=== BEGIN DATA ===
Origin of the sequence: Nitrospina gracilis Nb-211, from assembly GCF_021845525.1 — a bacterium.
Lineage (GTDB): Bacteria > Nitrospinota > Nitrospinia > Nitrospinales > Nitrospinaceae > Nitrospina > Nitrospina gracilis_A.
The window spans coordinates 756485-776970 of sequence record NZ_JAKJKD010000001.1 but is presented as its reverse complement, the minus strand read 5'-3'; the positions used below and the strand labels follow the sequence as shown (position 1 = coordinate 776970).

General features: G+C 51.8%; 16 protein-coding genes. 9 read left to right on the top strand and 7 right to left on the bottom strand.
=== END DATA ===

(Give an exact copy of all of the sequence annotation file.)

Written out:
Origin of the sequence: Nitrospina gracilis Nb-211, from assembly GCF_021845525.1 — a bacterium.
Lineage (GTDB): Bacteria > Nitrospinota > Nitrospinia > Nitrospinales > Nitrospinaceae > Nitrospina > Nitrospina gracilis_A.
The window spans coordinates 756485-776970 of sequence record NZ_JAKJKD010000001.1 but is presented as its reverse complement, the minus strand read 5'-3'; the positions used below and the strand labels follow the sequence as shown (position 1 = coordinate 776970).

General features: G+C 51.8%; 16 protein-coding genes. 9 read left to right on the top strand and 7 right to left on the bottom strand.